The big focus on the D5300 has been made on different Scene Modes and Special Effects. If you’re still learning about photography and you’re not sure what settings to pick for your current needs, you can use the main mode dial and choose one of the predefined profiles: Portrait, Landscape, Child, Sports, and Close-Up. Each of them is optimized to give you the best possible results for each of those shooting situations without requiring any input from your side. There’s also the Scene Mode found on the dial and it holds more predefined profiles, but for more specific types of occasions like when you’re taking portrait pictures at night, taking pictures of your food in a restaurant or simply taking a nice photo of a rising sun or at dawn.
Lastly, we are left with the topic of Wi-Fi and GPS capabilities. All of the communication with a smartphone or a tablet is done via Nikon’s Wireless Mobile Utility application, which you can download for free. Upon entering the application you’ll be given two options: to remotely control the camera or to manage the existing photos and transfer them to your smart device. The remote shooting itself is easy and straightforward to use as you are only given control over the AF, timer and the shutter button. If you wish to change your exposure settings while in this mode you’ll need to switch back to the camera as you can’t change them directly from your smart device. It’s a rather strange approach to the problem of manual exposure, but it’s still better than not having any control at all. The GPS feature works as you’d expect, it adds location data to your images, so it can be viewed in the EXIF information. There’s also another neat feature which records your location during set period of time and even when you’re not taking photos and gathers it all in one LOG file that can later be opened by any type of application that can work with maps and positioning. All in all, in terms of usability, handling, ease of operation and wireless capabilities, the Nikon D5300 held its own quite well and within our expectations for an entry-level DSLR. Having GPS built in is also a nice bonus and rarely featured on a camera at this price point.
The Nikon D5300 sports a 39-point phase detect AF system, which is more than decent for a camera of its class. When it comes to normal shooting situations and where’s an adequate amount of light in your scene, it performs perfectly fast and accurate all of the time. It’s not as good in low light but still holds its own when compared to the competition. Subject tracking also isn’t bad at all and perfectly usable for taking photos of your family or kids. What’s most impressive is the sheer number of different AF modes you are given at your disposal. The three main focusing modes are the AF-A, AF-S and AF-C modes. The AF-A automatically decides the type of focusing for you, AF-S is best used for still subjects and focuses only when you press the shutter button halfway and the AF-C mode focuses continually until you take your finger off the shutter button. After that, you can pick the AF-Area mode and you get as much as six different ones to choose from; Single-point AF, Dynamic-area AF (9 points), Dynamic-area AF (21 points), Dynamic-area AF (39 points), 3D-tracking and Auto-area AF. The most interesting one is the 3D-tracking. After you select the desired focus point and place it on your subject it will automatically try to keep it on that subject as long as you keep the shutter button pressed halfway. It works even when you’re panning the camera right or left.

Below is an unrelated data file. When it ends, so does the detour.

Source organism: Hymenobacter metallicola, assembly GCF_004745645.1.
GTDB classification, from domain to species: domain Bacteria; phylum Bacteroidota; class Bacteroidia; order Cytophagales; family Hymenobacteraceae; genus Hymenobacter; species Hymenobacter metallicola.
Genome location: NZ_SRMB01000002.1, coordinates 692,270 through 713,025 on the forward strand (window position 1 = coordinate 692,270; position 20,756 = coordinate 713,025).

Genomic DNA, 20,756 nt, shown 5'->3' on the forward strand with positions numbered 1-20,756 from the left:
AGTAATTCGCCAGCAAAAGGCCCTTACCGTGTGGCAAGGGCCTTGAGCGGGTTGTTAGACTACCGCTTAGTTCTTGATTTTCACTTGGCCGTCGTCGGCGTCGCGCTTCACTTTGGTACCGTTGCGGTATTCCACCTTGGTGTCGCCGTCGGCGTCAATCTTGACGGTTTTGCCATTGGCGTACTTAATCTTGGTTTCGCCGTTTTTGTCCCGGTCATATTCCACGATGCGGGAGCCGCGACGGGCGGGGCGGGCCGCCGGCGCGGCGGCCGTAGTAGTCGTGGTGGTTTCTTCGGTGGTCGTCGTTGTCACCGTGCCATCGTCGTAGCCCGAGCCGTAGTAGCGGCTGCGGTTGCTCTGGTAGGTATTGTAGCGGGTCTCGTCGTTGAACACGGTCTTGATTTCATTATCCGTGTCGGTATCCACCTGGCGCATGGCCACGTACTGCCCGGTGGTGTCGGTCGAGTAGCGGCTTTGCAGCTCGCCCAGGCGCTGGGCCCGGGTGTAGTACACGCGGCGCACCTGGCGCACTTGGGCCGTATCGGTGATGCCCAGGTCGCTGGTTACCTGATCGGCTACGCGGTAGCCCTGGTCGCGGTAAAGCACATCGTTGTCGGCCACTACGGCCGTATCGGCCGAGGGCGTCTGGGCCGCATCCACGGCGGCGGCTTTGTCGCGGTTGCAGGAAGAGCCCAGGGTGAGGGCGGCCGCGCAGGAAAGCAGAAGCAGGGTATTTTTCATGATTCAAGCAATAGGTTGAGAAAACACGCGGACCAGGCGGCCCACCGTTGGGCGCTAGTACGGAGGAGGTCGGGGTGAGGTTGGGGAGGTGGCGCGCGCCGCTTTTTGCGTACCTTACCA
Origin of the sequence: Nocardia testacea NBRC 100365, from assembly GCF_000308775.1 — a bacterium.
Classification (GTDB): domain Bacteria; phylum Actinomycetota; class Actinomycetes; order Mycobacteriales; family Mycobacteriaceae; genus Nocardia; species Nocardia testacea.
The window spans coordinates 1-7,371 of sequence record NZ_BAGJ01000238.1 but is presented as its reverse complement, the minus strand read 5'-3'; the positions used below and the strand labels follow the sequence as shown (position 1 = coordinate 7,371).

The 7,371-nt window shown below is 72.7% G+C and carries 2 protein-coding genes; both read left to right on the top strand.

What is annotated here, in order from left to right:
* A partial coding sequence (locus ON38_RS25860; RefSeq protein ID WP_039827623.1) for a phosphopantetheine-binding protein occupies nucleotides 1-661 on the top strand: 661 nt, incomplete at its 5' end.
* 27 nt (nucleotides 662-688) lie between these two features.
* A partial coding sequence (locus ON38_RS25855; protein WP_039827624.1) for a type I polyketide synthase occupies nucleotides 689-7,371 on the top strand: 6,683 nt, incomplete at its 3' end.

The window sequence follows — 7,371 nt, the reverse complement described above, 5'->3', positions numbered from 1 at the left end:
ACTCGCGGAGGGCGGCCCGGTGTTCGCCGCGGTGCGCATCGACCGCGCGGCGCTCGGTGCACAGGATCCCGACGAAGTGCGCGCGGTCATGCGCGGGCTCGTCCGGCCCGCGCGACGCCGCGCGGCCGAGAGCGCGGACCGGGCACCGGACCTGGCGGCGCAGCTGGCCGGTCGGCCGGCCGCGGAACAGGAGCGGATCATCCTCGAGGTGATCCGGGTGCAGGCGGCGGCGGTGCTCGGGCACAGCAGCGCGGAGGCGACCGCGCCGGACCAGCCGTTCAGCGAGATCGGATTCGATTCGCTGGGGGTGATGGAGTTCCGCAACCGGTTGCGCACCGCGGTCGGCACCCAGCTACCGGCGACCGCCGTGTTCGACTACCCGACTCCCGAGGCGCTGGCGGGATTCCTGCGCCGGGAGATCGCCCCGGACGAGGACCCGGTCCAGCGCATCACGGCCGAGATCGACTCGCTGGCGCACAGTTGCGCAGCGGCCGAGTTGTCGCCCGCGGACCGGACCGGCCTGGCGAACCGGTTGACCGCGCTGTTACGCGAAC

In real world use, it works quite well and will give you the best performance out of all the available modes if you’re shooting any moving subjects. We were quite happy with D5300’s performance while we were using it and we never felt any noticeable lag or slowdowns no matter what we were using it for. Performance still remains one of the strong suits of almost every DSLR, even the lower-end models. The D5300 offers two different burst rate modes: High at 5 fps and Low at 3 fps. Both of them support continuous AF. If you’re shooting JPEGs you will get a buffer size of 8 frames in High and around 20 frames in Low mode. When shooting RAW, the High speed drops to about 4 fps, but the buffer size remains the same as the one when you’re taking JPEGs. Interestingly enough, there’s no improvement to buffer size when you switch to Low mode. So, speed-wise, we have no complaints here, but the buffer size could use some improvement. What doesn’t require any improvement and remains great most of the time is battery life. The EN-EL14a battery that comes with the D5300 is an upgrade over the one found in its predecessor and thus brings an improved endurance of around 600 per charge. Do note that your battery life will drop significantly if you’re relying heavily on Wi-Fi and GPS and be sure to use them in moderation if you want to keep the good battery life. So, aside from the slightly disappointing buffer size, the D5300 has shown very respectable performance in all of our tests and is surely a DSLR which is a joy to use for everyday shooting and one you can easily rely on.